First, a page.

2.10 The ABS Corporate Plan promotes responsiveness to changing client needs, whilst maintaining a high level of integrity, objectiveness and quality of service. In progressing ABS directions in Aboriginal and Torres Strait Islander statistics, a key concern will be to balance responsiveness to emerging issues in Aboriginal and Torres Strait Islander policy, while ensuring longer-term consistency and quality within the ABS Indigenous collections.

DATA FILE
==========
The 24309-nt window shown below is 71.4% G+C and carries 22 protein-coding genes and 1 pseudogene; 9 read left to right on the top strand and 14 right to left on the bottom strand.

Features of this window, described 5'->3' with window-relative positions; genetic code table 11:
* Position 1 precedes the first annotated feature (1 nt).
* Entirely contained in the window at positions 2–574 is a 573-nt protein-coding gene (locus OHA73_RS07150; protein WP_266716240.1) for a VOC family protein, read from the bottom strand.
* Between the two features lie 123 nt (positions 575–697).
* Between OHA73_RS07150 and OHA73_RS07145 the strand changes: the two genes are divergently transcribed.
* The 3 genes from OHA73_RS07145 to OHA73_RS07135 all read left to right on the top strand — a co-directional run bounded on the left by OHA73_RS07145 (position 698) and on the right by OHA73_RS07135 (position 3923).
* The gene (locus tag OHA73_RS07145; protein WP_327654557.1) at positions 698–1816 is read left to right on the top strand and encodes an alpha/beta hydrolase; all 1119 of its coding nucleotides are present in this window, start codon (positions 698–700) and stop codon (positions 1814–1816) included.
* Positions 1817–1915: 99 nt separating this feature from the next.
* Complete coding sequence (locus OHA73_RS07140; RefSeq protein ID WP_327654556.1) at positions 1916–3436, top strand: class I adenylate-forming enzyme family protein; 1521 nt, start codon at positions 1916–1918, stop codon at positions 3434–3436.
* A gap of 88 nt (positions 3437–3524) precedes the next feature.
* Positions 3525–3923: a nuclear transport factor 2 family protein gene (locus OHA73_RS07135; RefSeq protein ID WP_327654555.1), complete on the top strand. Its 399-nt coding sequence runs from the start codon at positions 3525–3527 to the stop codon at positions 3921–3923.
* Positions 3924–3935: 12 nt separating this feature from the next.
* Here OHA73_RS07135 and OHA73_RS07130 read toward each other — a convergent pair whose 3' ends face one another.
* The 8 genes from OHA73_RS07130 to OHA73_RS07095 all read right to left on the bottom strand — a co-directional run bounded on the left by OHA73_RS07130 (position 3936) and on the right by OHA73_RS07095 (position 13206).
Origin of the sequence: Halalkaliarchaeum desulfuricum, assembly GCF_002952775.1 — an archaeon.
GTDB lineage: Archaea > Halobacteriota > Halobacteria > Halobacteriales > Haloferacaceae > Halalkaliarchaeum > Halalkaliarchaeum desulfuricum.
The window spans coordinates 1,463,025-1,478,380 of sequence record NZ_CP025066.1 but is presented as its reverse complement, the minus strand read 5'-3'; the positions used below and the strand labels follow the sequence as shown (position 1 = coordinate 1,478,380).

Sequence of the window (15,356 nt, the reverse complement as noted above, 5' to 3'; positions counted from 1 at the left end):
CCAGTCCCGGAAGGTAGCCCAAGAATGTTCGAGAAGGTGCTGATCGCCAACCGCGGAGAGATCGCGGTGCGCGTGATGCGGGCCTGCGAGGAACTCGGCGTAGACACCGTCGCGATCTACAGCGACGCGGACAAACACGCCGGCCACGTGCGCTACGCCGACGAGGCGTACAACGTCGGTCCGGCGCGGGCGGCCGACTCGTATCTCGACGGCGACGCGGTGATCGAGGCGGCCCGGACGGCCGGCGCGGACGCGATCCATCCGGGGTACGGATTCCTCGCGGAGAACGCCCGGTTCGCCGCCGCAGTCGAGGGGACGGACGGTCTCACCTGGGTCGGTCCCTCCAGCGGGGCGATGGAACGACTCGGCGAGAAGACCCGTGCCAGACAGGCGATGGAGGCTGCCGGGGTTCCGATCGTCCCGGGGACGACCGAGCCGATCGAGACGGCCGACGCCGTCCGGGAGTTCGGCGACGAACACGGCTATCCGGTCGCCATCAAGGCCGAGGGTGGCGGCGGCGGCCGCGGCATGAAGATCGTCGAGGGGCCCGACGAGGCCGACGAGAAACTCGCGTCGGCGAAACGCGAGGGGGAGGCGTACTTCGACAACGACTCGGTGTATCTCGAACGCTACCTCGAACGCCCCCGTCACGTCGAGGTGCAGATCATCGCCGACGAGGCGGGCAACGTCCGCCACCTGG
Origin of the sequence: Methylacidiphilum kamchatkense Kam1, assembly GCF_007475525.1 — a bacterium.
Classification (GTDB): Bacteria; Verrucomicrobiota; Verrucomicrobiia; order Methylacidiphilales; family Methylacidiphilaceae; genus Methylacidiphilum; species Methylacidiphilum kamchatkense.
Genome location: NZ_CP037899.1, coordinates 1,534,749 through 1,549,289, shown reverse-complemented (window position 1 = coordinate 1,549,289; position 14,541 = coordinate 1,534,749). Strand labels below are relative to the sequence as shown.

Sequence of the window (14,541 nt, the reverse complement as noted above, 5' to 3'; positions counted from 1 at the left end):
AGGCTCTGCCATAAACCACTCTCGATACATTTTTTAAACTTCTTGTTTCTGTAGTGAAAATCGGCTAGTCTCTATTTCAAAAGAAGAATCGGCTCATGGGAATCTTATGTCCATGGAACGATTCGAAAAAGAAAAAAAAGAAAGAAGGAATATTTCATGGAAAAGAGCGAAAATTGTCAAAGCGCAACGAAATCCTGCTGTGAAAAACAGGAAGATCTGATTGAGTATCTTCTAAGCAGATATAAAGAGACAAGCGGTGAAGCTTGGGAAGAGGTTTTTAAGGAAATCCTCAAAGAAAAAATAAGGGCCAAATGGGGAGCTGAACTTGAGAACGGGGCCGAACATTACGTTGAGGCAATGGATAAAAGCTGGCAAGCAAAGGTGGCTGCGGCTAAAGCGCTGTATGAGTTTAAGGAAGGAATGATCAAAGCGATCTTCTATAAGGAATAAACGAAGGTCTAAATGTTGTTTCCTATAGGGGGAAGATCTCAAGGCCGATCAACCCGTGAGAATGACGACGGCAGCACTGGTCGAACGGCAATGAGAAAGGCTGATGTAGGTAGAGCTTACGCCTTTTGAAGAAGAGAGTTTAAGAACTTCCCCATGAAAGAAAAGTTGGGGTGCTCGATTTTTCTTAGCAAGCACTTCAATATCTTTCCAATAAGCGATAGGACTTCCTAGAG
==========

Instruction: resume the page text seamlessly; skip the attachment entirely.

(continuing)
Bookmark and Share. Opens in a new window

Commonwealth of Australia 2014

Unless otherwise noted, content on this website is licensed under a Creative Commons Attribution 2.5 Australia Licence together with any terms, conditions and exclusions as set out in the website Copyright notice. For permission to do anything beyond the scope of this licence and copyright terms contact us.